China has greatly expanded its influence in Africa to the point that China is able to push its policy agenda in the international community and multilaterally with pan-African support. Countries in Africa are tied to the Chinese government in irreversible ways, and they are engaged in the type of trade (strictly raw materials for strictly manufactured goods) not seen since the days of mercantilism. Aside from the human rights implications of the Chinese involvement, African countries are losing some of their state sovereignty in international relations. Instead of being able to express national opinions, countries are being coerced into following China and supporting China’s actions internationally. As China seeks to expand its military profile overseas, Africa appears to be a prime destination for an increased military presence. African countries have accepted gifts from China and have accepted exorbitant amounts of investment money, setting themselves up to become even more reliant on China in the future. China has stopped short of occupying African countries, but based on the level of integration that many African economies have with China, it seems as though a Chinese imperialist effort is well underway.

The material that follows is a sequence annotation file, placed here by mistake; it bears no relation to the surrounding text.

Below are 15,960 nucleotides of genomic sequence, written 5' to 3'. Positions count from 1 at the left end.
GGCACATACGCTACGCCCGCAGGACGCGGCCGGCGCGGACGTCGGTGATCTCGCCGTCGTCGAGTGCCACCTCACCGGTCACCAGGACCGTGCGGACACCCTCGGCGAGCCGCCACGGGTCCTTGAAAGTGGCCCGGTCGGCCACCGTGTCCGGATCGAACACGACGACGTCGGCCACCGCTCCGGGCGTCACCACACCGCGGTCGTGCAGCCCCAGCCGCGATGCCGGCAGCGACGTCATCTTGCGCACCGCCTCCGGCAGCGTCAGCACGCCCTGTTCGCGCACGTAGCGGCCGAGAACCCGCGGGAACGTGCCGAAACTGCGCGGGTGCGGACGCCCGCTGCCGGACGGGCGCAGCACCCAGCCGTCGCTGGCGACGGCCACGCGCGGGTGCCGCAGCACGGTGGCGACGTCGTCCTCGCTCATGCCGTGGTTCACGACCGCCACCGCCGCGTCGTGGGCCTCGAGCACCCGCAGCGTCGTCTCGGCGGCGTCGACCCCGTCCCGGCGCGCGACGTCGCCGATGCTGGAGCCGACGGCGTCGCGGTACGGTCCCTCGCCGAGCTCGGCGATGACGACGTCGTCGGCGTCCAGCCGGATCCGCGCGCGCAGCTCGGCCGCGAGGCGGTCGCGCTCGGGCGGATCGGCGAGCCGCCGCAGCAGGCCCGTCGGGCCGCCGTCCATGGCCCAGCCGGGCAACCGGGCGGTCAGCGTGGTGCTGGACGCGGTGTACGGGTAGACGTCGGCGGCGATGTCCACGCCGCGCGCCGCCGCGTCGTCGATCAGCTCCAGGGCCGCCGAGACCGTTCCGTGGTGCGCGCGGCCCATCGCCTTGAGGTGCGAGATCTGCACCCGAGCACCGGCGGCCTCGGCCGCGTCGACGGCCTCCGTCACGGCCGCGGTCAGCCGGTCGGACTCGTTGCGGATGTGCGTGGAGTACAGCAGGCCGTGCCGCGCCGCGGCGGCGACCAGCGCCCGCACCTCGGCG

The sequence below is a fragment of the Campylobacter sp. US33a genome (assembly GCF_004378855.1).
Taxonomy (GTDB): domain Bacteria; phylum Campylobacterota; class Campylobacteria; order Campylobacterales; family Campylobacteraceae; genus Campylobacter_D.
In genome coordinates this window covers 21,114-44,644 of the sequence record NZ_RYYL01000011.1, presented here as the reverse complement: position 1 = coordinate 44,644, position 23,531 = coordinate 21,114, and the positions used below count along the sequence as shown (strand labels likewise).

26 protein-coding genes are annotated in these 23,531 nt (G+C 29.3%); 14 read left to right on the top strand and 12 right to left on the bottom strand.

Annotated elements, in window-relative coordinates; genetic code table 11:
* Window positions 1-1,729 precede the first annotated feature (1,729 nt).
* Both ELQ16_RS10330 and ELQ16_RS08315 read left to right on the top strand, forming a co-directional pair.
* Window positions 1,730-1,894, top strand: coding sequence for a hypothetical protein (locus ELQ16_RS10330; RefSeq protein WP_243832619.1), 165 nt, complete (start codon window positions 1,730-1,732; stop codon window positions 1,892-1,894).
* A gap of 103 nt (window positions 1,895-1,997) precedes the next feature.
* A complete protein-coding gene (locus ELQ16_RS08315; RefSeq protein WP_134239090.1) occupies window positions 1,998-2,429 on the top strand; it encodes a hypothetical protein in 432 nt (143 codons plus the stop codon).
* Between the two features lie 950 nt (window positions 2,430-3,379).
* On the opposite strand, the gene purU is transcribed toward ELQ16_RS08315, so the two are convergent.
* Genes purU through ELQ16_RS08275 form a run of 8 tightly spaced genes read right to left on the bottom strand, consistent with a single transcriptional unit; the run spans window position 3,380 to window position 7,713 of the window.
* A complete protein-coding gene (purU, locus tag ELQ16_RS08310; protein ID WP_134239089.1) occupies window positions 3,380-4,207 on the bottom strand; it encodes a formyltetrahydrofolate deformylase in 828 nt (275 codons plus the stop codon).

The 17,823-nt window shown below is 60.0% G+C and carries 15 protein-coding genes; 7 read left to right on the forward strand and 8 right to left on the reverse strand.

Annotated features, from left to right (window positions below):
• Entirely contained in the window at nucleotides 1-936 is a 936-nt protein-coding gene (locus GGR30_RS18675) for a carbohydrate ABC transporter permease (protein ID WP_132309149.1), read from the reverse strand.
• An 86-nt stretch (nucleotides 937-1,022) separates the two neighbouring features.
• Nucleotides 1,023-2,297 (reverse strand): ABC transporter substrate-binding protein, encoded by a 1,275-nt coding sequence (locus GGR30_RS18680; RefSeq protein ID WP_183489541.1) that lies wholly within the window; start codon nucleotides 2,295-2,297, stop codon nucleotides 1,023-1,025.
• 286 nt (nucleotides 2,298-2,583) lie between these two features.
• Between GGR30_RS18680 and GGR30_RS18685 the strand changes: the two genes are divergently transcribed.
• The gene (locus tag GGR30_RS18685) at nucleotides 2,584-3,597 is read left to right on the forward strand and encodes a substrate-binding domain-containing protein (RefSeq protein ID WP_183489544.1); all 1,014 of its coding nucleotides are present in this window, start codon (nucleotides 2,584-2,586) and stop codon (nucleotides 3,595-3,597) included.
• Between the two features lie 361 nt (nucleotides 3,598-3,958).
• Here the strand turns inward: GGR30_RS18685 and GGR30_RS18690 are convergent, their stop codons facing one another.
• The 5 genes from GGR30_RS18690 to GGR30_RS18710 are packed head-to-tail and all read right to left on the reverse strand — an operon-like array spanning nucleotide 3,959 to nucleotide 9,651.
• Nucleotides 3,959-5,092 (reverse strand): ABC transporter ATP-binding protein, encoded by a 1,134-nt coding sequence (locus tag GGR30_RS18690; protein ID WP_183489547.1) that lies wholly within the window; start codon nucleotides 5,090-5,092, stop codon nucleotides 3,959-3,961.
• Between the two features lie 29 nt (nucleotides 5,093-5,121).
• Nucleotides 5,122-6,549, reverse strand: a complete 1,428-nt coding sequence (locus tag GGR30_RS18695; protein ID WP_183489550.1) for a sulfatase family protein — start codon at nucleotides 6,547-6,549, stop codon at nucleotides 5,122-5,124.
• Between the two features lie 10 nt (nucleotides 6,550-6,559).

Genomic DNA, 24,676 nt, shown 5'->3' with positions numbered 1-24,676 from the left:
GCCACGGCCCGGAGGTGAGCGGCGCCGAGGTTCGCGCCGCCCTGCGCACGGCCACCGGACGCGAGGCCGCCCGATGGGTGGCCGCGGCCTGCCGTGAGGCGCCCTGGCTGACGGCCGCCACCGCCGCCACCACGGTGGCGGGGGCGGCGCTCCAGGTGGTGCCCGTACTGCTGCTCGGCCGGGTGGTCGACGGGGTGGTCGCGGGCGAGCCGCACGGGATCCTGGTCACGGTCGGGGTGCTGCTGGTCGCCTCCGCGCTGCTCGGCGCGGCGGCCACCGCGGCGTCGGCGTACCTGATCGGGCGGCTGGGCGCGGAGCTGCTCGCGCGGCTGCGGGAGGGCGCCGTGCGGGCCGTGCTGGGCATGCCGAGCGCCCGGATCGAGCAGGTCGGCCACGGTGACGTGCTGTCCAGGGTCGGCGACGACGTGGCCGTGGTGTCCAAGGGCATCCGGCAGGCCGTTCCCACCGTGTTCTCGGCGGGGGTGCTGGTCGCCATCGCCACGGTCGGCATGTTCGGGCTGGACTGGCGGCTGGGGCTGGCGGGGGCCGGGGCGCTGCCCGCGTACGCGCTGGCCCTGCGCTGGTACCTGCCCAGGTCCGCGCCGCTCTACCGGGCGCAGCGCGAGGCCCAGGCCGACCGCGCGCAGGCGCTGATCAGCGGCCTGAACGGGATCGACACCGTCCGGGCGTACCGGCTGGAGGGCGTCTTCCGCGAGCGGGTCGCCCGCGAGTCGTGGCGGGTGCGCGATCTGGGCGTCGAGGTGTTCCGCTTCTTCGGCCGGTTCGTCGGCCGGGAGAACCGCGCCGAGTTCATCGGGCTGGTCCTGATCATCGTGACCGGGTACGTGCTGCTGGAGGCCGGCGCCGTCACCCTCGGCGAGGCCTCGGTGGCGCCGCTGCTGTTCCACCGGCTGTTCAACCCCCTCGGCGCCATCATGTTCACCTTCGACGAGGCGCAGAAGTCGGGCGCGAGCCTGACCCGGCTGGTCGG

Andrew FarnsworthComment